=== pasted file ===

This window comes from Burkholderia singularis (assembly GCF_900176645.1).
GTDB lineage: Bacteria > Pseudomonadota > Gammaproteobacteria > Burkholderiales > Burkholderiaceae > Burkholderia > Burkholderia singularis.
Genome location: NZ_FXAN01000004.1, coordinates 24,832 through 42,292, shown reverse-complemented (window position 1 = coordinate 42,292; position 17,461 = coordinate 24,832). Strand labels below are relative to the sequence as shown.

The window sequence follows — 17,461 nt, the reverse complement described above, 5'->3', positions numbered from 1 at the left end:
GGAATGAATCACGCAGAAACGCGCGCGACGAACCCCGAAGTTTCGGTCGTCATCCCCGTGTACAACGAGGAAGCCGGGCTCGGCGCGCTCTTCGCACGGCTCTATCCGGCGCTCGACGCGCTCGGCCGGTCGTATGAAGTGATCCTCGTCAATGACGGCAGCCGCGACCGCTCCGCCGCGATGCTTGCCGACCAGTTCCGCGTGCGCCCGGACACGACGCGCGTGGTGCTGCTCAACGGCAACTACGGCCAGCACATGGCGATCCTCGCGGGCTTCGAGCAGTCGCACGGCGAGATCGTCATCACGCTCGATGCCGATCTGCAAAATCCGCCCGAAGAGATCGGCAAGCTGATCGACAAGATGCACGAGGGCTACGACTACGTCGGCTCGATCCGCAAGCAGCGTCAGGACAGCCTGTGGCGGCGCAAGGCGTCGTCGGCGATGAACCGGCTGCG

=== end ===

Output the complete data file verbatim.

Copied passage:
This window comes from Burkholderia singularis (assembly GCF_900176645.1).
GTDB lineage: Bacteria > Pseudomonadota > Gammaproteobacteria > Burkholderiales > Burkholderiaceae > Burkholderia > Burkholderia singularis.
Genome location: NZ_FXAN01000004.1, coordinates 24,832 through 42,292, shown reverse-complemented (window position 1 = coordinate 42,292; position 17,461 = coordinate 24,832). Strand labels below are relative to the sequence as shown.

The window sequence follows — 17,461 nt, the reverse complement described above, 5'->3', positions numbered from 1 at the left end:
GGAATGAATCACGCAGAAACGCGCGCGACGAACCCCGAAGTTTCGGTCGTCATCCCCGTGTACAACGAGGAAGCCGGGCTCGGCGCGCTCTTCGCACGGCTCTATCCGGCGCTCGACGCGCTCGGCCGGTCGTATGAAGTGATCCTCGTCAATGACGGCAGCCGCGACCGCTCCGCCGCGATGCTTGCCGACCAGTTCCGCGTGCGCCCGGACACGACGCGCGTGGTGCTGCTCAACGGCAACTACGGCCAGCACATGGCGATCCTCGCGGGCTTCGAGCAGTCGCACGGCGAGATCGTCATCACGCTCGATGCCGATCTGCAAAATCCGCCCGAAGAGATCGGCAAGCTGATCGACAAGATGCACGAGGGCTACGACTACGTCGGCTCGATCCGCAAGCAGCGTCAGGACAGCCTGTGGCGGCGCAAGGCGTCGTCGGCGATGAACCGGCTGCG